To code, you need to first establish the primary reason for the encounter. In this case, that would be the infusion of the antibiotic, so your “initial” code is 96365, “Intravenous infusion, for therapy, prophylaxis, or diagnosis (specify substance or drug); initial, put to 1 hour.” You would bill codes 96365, J7030, J1885, “Injection, ketorolac tromethamine, per 15 mg” (4 units), and the HCPCS codes for both of the antibiotics administered. You will want to make sure that your documentation and coding are very accurate in case of an audit. Time is a factor in all hydration and infusion codes. Therefore, we recommend that start and stop times for each individual procedure be clearly documented.

Q. An established patient presented with sore throat, fever, and pain on swallowing. The provider did a full History of Present Illness (HPI) (5 elements), full Review of Systems (ROS), and full Past Family and Social History (PFSH.) Eight systems were documented for the Physical Exam (PE). The rapid strep test was negative. Could this be billed with 99214 or would the Medical Decision Making (MDM) be too low?

A. Actually, if you were just counting the elements as noted in the 1995 E/M guidelines, the algorithm for the documentation noted would produce a 99215. According to CPT guidelines using the case you present above, the history component would be deemed comprehensive, the PE deemed comprehensive, and the MDM straightforward. The final code should result from meeting at least two of the three key components (Hx, Px, CMDM) for an established patient visit. Thus, you drop the lowest component and then code results from the lowest remaining component. However, many providers routinely bill a lower code, even if the documentation might support a higher code.

According to the Medicare Internet-Only Manual, pub. 100- 4, chapter 12, “Medical necessity of a service is the overarch- ing criterion for payment in addition to the individual require- ments of a CPT code. It would not be medically necessary or appropriate to bill a higher level of evaluation and management service when a lower level of service is warranted. The volume of documentation should not be the primary influence upon which a specific level of service is billed.” It is up to the provider to determine what information is medically necessary to evaluate the patient and document accordingly.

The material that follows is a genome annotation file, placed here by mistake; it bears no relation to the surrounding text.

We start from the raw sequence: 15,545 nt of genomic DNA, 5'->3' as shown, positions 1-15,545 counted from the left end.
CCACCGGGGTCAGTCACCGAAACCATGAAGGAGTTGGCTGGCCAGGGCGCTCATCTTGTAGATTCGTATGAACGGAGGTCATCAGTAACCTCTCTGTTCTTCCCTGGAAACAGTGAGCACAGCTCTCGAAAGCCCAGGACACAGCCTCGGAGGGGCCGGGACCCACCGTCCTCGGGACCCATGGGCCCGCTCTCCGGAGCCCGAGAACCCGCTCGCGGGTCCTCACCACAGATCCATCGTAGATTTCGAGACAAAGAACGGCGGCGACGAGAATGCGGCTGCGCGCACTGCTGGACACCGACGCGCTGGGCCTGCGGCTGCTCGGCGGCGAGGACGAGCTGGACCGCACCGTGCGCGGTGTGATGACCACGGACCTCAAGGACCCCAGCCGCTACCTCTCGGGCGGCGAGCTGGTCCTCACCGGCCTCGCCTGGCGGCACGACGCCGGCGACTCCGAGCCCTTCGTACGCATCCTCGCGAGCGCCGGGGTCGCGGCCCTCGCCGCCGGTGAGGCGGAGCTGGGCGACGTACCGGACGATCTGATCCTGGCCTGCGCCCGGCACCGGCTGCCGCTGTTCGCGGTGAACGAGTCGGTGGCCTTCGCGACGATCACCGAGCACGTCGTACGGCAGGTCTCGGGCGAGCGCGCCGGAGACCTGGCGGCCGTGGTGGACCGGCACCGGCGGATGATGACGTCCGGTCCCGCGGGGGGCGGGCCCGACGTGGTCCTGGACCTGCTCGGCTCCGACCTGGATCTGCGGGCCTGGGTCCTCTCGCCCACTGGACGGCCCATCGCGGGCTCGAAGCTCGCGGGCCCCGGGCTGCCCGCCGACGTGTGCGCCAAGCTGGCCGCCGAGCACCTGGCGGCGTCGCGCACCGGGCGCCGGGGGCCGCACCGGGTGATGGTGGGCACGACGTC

If this was an otherwise healthy patient with a sore throat, the question for you to answer is this: “Was it medically necessary to perform a comprehensive history and exam?” This is a provider decision, but in many cases in urgent care, the provider is not very well acquainted with the patient (even if officially an “established” patient), so doing a more thorough history and physical exam is often quite appropriate in the urgent care setting.

Note: CPT codes, descriptions, and other data only are copyright 2011, American Medical Association. All Rights Reserved (or such other date of publication of CPT). CPT is a trade- mark of the American Medical Association (AMA).

Disclaimer: JUCM and the author provide this information for educational purposes only. The reader should not make any application of this information without consulting with the particular payors in question and/or obtaining appropriate legal advice.

Coding Intravenous Infusions with Hydration; Medical Decision Making

David Stern, MD

Chief Executive Officer at Experity, Previous Chief Executive Offer at Practice Velocity Urgent Care Solutions, Founding Member of the Urgent Care Association of America, Publishing Staff for The Journal of Urgent Care Medicine